Which company produces the best flavored coffee? This is strictly based on your personal preference of the flavor you are looking for. You also have a choice of the richness of the flavor. You can choose from a rich bold flavor, giving you a stronger taste or a milder breakfast blend which results in a milder smooth taste and anywhere in between.
How much coffee do I use is another question asked often? Again, this is a personal preference.
The most standard instructions call for 1 heaping tablespoon per cup but research has found that this is excessive. Instead they find that 1 level tablespoon is enough for most coffee makers and has a less bitter taste. This is another nice thing about using a Keurig coffee maker, the coffee is premeasured for you and, to make it stronger, an adjustment setting is built into the coffee maker.
The final thing that I want to address is all of the coffee creamers on today’s market. They are available in both powder and liquid, with the liquid available in more different flavors.
Remember that since they contain sugar, no sugar needs to be added to the coffee. If I am going to drink a cup of coffee I prefer creamers, especially the coconut cream and the macadamia nut blend.
Today’s recipes are ones that are made with and offer a coffee flavor.
“A great light airy sweet treat which is more like candy than cookies and so easy to make.”
2 Egg Whites (make sure they are free from any yolk)
¼ teaspoon Cream of Tarter
4 tablespoon white sugar
½ teaspoon vanilla
1 tablespoon cocoa
1 teaspoon instant coffee powder
Beat egg whites and cream of tarter with a mixer at high speed until soft peaks form. Gradually add sugar 1 tablespoon at a time. Add vanilla, cocoa and coffee, mixing until well blended and form stiff peaks (but do not over beat). Drop mixture onto 2 large cookie sheets lined with either foil or parchment paper (I prefer the latter) placing meringues 2 inches apart forming 24-30 equal cookies. Bake 40 minutes at 250 degrees (non convection oven). Do not open the oven until the end of the baking time and then check to make sure meringues are firm to the touch. If not bake for few minutes until they are firm. Turn off oven and let meringues cool in oven for 1 hour. Again do not open oven door while the cookies are cooling. Carefully remove and place on wire cooling rack until completely cool. Store in air tight container. Makes 24-30 meringues.
STREUSEL-CARAMEL COFFEE CAKE
“This coffee cake is rich with chewy caramel and nutty streusel topping. One of my favorite breakfast treats or makes a fabulous dessert topped with coffee ice cream.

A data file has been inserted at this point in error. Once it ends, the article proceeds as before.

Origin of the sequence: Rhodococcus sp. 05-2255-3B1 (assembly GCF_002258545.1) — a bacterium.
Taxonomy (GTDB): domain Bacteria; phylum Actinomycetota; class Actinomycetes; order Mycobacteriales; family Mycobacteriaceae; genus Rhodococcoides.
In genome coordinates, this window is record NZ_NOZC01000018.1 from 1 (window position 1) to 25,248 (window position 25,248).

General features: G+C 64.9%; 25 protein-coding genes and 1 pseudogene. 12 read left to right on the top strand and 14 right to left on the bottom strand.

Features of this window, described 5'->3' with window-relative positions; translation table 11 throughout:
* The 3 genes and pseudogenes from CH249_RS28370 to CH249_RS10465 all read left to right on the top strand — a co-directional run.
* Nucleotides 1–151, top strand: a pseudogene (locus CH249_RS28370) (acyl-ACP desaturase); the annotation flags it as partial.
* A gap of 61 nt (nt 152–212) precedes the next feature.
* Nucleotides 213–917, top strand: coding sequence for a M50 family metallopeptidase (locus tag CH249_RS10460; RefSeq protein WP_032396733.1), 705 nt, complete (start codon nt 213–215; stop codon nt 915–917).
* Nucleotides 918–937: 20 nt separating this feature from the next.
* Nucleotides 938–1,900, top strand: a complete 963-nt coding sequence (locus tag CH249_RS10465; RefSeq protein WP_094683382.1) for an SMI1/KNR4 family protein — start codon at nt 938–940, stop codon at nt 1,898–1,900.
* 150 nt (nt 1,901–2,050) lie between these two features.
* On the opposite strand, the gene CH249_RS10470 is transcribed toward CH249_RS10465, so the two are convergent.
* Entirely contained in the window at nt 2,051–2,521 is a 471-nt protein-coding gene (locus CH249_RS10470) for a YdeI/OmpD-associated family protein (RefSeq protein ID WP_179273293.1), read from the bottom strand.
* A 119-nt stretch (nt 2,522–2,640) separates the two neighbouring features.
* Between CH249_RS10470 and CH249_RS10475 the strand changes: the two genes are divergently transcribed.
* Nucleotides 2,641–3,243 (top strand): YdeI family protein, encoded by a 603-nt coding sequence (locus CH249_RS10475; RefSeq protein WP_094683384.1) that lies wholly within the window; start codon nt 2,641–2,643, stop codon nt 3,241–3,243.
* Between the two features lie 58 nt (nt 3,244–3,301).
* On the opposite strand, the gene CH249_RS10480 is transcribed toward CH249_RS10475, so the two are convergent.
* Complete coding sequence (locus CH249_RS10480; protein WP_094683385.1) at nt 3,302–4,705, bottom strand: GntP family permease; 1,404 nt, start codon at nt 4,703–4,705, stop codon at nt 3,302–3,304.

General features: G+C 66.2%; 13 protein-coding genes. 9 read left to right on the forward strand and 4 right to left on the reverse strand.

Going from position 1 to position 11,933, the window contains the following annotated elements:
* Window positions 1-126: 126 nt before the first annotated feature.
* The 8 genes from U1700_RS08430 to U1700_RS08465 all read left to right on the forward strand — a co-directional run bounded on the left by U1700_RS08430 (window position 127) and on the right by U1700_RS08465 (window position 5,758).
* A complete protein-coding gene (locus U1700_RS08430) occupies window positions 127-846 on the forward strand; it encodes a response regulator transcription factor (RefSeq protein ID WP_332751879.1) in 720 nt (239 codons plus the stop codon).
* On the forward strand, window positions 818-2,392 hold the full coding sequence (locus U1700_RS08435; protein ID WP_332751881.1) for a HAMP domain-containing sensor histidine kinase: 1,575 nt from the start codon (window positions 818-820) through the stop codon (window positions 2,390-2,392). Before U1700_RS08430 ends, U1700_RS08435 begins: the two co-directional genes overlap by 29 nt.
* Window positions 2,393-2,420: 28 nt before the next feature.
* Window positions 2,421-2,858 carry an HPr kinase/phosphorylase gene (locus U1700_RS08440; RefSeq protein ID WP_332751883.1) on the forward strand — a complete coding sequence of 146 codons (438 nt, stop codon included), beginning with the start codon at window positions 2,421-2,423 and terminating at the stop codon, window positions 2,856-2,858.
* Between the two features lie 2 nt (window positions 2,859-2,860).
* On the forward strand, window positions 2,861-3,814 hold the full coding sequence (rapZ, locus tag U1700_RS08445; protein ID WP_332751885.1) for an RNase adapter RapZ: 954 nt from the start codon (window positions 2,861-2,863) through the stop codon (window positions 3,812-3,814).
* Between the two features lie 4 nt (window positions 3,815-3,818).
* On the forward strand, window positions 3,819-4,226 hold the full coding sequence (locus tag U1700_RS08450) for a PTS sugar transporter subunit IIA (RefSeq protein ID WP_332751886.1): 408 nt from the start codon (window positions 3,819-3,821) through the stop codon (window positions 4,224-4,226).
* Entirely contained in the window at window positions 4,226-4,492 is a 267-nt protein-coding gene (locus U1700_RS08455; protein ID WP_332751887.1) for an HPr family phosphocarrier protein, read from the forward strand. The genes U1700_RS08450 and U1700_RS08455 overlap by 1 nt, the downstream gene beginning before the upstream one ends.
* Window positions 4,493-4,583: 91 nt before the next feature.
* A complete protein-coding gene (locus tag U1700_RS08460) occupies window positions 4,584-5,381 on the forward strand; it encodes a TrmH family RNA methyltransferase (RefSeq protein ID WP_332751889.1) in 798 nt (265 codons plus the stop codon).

3/4 cup sugar
¼ cup butter, softened
½ cup sour cream
2 tablespoons heavy cream or half-and-half
1 teaspoon vanilla
2 teaspoons instant coffee powder
1½ cup flour
2 teaspoons baking powder
½ teaspoon salt
15-20 caramels (unwrapped) — the more you use the chewier the cake
1 cup brown sugar
¼ cup flour
2 teaspoons cinnamon
½ cup melted butter
1 cup chopped walnuts
Unwrap caramels and place on a cookie sheet or metal baking pan which has been “lightly” sprayed with non-stick cooking spray” or parchment paper (about 2 inches apart). Bake at 350 degrees for 5 minutes. Remove from oven but leave oven on to later bake the cake. Cool slightly and then pull each caramel into 4 inch ribbons (long strips made by pulling and flattening with the palm of your hand) and place on waxed paper.
In large mixing bowl, combine butter and sugar, beating until creamy. In small bowl stir together sour cream, cream and vanilla.
Sift together flour, baking powder, coffee powder and salt and mix into liquid mixture. Generously grease a 9 x 13 baking dish and coat with flour (don’t use cooking spray). Spread 2/3 of the batter in to the pan. Place individual caramels evenly over top of dough and press them in to the batter. Cover with remaining batter and tap on top to release air bubbles.
In medium mixing bowl combine brown sugar, flour, cinnamon, melted butter and chopped walnuts. Evenly distribute streusel mixture over top of cake. Bake at 350 degrees for 35-45 minutes or until a toothpick stuck in the center comes out clean. Serves about 10 pieces.
I hope this gives some ideas of how to dress up that cup of coffee for tomorrow’s breakfast.
See you next time …
Sheryl Sollars, a Clinton County native, is an accomplished cook and homemaker. She contributes her column “Welcome to My Kitchen” out of her love of homemaking and of sharing her thoughts with her readers. If you have cooking questions or a recipe you want to share, please contact Sheryl at email@example.com.